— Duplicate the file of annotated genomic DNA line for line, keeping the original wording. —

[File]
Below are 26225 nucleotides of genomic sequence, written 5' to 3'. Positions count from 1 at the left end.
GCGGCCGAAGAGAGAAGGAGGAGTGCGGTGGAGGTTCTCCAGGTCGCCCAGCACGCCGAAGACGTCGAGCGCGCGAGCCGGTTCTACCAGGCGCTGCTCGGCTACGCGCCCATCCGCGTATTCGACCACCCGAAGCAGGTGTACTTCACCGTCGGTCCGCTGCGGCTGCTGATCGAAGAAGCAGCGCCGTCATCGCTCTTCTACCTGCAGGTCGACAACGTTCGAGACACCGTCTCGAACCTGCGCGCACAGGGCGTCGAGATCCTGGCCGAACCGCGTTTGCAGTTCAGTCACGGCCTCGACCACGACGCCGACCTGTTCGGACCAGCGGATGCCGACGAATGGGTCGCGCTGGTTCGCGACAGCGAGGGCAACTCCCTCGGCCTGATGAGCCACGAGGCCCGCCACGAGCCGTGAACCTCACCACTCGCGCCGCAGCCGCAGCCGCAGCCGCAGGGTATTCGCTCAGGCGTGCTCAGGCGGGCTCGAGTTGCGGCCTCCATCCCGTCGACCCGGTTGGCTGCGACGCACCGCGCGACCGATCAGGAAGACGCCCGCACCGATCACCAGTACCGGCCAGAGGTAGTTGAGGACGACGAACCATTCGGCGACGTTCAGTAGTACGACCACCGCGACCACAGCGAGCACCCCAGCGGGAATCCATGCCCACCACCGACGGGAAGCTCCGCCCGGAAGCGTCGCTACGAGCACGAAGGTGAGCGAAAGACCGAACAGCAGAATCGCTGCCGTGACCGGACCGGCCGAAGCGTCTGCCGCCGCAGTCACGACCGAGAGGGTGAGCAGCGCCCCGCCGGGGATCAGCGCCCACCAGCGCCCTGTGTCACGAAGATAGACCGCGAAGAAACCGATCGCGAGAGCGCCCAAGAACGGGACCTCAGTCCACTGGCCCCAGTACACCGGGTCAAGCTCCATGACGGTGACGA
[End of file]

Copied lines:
Below are 26225 nucleotides of genomic sequence, written 5' to 3'. Positions count from 1 at the left end.
GCGGCCGAAGAGAGAAGGAGGAGTGCGGTGGAGGTTCTCCAGGTCGCCCAGCACGCCGAAGACGTCGAGCGCGCGAGCCGGTTCTACCAGGCGCTGCTCGGCTACGCGCCCATCCGCGTATTCGACCACCCGAAGCAGGTGTACTTCACCGTCGGTCCGCTGCGGCTGCTGATCGAAGAAGCAGCGCCGTCATCGCTCTTCTACCTGCAGGTCGACAACGTTCGAGACACCGTCTCGAACCTGCGCGCACAGGGCGTCGAGATCCTGGCCGAACCGCGTTTGCAGTTCAGTCACGGCCTCGACCACGACGCCGACCTGTTCGGACCAGCGGATGCCGACGAATGGGTCGCGCTGGTTCGCGACAGCGAGGGCAACTCCCTCGGCCTGATGAGCCACGAGGCCCGCCACGAGCCGTGAACCTCACCACTCGCGCCGCAGCCGCAGCCGCAGCCGCAGGGTATTCGCTCAGGCGTGCTCAGGCGGGCTCGAGTTGCGGCCTCCATCCCGTCGACCCGGTTGGCTGCGACGCACCGCGCGACCGATCAGGAAGACGCCCGCACCGATCACCAGTACCGGCCAGAGGTAGTTGAGGACGACGAACCATTCGGCGACGTTCAGTAGTACGACCACCGCGACCACAGCGAGCACCCCAGCGGGAATCCATGCCCACCACCGACGGGAAGCTCCGCCCGGAAGCGTCGCTACGAGCACGAAGGTGAGCGAAAGACCGAACAGCAGAATCGCTGCCGTGACCGGACCGGCCGAAGCGTCTGCCGCCGCAGTCACGACCGAGAGGGTGAGCAGCGCCCCGCCGGGGATCAGCGCCCACCAGCGCCCTGTGTCACGAAGATAGACCGCGAAGAAACCGATCGCGAGAGCGCCCAAGAACGGGACCTCAGTCCACTGGCCCCAGTACACCGGGTCAAGCTCCATGACGGTGACGA